On Special Report, Brit Hume reported that "[t]he Senate Judiciary Committee's latest deadline for the White House to comply with its subpoena for documents relating to warrantless -- allegedly warrantless wiretaps has come and gone." Contrary to Hume's assertion, administration officials have admitted that the National Security Agency has engaged in warrantless wiretapping.
In reporting that Jose Padilla "was convicted ... of supporting terrorism," ABC's Charles Gibson stated that Padilla "was originally accused of plotting with Al Qaeda to detonate a radioactive dirty bomb, but that charge was dropped." In fact, Padilla was never "charge[d]" in relation to the alleged "dirty bomb" plot. Indeed, Padilla, a U.S. citizen, was held without charges for more than three years, a fact that Gibson did not mention.
In writing about Karl Rove's August 15 appearance on Rush Limbaugh's radio show, New York Times reporter Patrick Healy reported that Rove claimed Sen. Hillary Clinton "opposed the USA Patriot Act, domestic surveillance programs and other antiterrorism measures." The Times did not note that Clinton, in fact, voted for both the original USA Patriot Act in 2001 and its reauthorization in 2006. Healy also misrepresented what Rove actually said when he falsely accused Clinton of opposing certain changes to the Foreign Intelligence Surveillance Act.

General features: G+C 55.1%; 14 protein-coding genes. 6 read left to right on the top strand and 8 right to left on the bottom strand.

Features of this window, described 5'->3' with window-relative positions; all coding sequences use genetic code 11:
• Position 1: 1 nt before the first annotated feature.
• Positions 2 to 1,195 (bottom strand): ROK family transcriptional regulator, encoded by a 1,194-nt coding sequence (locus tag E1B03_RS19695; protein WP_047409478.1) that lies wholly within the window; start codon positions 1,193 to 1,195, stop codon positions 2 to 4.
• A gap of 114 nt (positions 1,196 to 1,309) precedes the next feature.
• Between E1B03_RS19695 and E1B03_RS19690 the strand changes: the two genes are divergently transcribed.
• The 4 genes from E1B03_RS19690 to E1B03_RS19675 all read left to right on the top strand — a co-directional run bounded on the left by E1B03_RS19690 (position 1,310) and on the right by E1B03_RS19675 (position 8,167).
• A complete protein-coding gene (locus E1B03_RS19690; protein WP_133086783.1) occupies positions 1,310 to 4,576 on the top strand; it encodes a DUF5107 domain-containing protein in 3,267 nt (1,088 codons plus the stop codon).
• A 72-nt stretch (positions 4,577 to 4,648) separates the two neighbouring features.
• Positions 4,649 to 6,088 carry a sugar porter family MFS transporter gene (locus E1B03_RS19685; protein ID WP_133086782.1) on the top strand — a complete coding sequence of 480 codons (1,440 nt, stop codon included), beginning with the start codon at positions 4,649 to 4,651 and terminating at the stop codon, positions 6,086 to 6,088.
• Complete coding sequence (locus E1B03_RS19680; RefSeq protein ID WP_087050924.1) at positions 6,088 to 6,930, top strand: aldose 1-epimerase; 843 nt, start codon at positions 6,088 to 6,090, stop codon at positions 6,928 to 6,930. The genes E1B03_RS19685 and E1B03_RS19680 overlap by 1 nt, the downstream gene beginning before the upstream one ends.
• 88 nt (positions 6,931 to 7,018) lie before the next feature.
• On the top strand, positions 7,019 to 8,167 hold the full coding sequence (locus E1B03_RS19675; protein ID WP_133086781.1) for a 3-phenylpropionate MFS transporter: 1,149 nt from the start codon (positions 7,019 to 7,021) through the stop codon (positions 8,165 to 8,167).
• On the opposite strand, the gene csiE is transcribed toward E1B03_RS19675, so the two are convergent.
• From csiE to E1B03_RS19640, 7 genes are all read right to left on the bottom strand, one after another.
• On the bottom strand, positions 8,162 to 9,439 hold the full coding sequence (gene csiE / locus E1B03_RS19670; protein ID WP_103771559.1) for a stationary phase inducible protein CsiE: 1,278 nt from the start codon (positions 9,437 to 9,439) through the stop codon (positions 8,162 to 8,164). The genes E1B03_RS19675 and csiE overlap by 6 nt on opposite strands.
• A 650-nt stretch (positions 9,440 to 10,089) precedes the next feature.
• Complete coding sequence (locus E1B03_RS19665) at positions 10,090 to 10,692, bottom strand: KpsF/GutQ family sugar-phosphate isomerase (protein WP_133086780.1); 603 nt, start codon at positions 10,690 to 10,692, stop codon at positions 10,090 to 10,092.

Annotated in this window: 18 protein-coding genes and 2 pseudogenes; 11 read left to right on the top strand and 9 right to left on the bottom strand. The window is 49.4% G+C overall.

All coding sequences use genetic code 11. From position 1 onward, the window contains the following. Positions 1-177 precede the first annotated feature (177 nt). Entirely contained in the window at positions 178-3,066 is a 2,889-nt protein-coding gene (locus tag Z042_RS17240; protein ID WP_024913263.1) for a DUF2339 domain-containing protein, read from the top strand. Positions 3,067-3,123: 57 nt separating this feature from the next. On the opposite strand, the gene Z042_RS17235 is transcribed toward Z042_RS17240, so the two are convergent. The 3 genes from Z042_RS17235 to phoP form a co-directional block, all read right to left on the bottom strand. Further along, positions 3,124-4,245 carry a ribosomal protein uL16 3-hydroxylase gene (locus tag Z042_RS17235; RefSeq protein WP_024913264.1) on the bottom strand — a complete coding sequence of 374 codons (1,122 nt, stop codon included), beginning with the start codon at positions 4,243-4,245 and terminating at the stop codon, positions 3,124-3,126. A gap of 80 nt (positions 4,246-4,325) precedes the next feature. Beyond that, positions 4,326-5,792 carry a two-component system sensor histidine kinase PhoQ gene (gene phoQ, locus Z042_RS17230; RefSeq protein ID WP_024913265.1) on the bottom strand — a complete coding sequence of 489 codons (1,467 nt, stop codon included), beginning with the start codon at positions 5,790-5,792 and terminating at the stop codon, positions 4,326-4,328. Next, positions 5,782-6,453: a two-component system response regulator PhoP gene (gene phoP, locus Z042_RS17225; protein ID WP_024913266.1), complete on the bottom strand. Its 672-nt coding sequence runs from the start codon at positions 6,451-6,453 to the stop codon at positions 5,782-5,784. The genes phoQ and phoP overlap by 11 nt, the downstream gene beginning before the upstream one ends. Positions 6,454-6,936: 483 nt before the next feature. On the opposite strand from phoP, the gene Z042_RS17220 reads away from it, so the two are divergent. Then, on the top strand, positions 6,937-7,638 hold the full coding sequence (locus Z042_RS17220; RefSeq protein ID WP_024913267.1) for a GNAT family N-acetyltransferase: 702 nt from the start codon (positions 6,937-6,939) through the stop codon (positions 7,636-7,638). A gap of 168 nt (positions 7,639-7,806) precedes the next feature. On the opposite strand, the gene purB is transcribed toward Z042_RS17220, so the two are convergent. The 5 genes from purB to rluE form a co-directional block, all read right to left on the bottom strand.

The New York Times and USA Today uncritically reported President Bush's attacks on Democrats over congressional investigations of Alberto Gonzales, but neither newspaper noted that criticism of Gonzales has been bipartisan: numerous Republicans have called for Gonzales' resignation, several have criticized the administration's lack of cooperation with congressional investigations, and senior Republican Judiciary Committee members have joined Democrats in voting to authorize subpoenas of Bush administration officials as part of investigations involving Gonzales.
On NBC's Nightly News, correspondent Chip Reid reported that senators "called for a special counsel to investigate whether Attorney General Alberto Gonzales perjured himself on matters ranging from the administration's domestic eavesdropping to the firing of U.S. attorneys," but he did not repeat any of the testimony Gonzales gave that the senators alleged were false or misleading, nor did he note FBI Director Robert Mueller's July 26 testimony before the House Judiciary Committee, which called Gonzales' testimony into question.